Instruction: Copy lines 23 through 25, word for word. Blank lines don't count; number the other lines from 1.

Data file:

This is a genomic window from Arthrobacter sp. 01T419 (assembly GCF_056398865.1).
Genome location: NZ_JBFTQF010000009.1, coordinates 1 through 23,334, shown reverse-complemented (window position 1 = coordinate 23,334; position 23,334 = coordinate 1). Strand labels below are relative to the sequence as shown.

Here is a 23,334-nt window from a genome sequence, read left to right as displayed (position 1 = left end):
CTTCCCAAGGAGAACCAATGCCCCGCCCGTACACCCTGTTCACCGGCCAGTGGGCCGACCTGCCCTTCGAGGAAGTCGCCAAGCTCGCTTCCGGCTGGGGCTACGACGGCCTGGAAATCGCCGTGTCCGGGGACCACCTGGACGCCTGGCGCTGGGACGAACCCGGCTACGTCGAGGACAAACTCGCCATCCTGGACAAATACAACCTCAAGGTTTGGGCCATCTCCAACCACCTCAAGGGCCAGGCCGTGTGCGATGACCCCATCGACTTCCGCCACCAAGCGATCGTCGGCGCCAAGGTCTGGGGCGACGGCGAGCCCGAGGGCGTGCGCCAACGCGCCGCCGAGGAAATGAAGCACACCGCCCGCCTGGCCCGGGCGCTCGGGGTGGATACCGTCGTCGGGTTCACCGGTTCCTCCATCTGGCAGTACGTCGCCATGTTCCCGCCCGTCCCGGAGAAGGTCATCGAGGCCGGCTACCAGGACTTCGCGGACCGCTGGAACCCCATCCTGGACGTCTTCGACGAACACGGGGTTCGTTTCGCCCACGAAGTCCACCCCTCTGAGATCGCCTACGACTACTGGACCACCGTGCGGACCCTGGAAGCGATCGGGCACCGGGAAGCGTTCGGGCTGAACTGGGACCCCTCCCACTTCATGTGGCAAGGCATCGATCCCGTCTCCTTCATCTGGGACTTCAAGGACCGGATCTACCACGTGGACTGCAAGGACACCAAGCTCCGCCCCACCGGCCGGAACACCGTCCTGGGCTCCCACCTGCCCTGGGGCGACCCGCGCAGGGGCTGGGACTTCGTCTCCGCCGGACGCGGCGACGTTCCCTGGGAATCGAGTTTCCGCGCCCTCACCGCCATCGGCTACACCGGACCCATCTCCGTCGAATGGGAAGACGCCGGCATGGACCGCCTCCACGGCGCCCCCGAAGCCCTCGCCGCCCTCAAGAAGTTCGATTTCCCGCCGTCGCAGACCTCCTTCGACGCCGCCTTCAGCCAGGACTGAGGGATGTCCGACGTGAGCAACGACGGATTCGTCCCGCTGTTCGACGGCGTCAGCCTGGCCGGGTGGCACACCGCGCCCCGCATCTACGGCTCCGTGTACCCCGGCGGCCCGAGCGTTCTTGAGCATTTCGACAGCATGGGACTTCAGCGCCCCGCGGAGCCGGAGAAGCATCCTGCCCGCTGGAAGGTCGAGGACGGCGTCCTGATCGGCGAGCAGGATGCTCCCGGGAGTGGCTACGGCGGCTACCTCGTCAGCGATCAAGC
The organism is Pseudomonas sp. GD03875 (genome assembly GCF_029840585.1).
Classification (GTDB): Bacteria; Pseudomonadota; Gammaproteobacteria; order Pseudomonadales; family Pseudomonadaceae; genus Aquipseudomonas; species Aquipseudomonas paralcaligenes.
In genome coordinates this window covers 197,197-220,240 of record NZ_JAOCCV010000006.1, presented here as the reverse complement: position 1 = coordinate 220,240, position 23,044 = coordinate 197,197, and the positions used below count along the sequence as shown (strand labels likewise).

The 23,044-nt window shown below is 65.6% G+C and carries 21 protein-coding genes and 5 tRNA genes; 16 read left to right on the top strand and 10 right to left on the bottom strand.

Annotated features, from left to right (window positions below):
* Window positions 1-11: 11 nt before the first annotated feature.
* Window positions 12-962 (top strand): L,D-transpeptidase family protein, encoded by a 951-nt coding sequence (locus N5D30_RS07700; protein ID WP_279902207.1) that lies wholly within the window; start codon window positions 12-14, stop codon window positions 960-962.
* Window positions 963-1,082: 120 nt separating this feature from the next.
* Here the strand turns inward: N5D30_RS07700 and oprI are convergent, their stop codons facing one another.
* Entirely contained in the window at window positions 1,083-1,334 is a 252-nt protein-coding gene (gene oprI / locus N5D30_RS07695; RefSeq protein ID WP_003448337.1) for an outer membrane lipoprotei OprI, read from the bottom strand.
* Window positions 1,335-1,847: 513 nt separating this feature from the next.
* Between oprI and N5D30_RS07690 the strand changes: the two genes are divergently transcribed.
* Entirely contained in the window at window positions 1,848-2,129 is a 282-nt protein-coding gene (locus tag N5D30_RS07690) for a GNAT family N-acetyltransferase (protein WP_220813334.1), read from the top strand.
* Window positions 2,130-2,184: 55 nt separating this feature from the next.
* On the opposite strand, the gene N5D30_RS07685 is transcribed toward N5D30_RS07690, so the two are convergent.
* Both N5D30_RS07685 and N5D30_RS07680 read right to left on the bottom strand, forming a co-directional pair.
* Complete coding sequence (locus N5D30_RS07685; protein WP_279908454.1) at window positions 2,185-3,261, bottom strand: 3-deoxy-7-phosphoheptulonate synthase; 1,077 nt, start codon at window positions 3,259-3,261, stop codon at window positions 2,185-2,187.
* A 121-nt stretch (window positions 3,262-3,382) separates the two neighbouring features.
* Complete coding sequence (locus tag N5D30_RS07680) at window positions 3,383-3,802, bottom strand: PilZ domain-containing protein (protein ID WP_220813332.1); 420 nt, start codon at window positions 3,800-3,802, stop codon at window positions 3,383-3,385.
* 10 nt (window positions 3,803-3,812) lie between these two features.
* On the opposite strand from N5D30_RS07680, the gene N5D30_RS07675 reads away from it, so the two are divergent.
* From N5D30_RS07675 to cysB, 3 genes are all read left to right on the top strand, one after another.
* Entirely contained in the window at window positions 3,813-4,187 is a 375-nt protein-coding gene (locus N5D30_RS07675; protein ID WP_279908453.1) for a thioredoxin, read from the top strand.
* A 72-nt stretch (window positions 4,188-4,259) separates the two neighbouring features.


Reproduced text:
* Complete coding sequence (locus tag N5D30_RS07680) at window positions 3,383-3,802, bottom strand: PilZ domain-containing protein (protein ID WP_220813332.1); 420 nt, start codon at window positions 3,800-3,802, stop codon at window positions 3,383-3,385.
* 10 nt (window positions 3,803-3,812) lie between these two features.
* On the opposite strand from N5D30_RS07680, the gene N5D30_RS07675 reads away from it, so the two are divergent.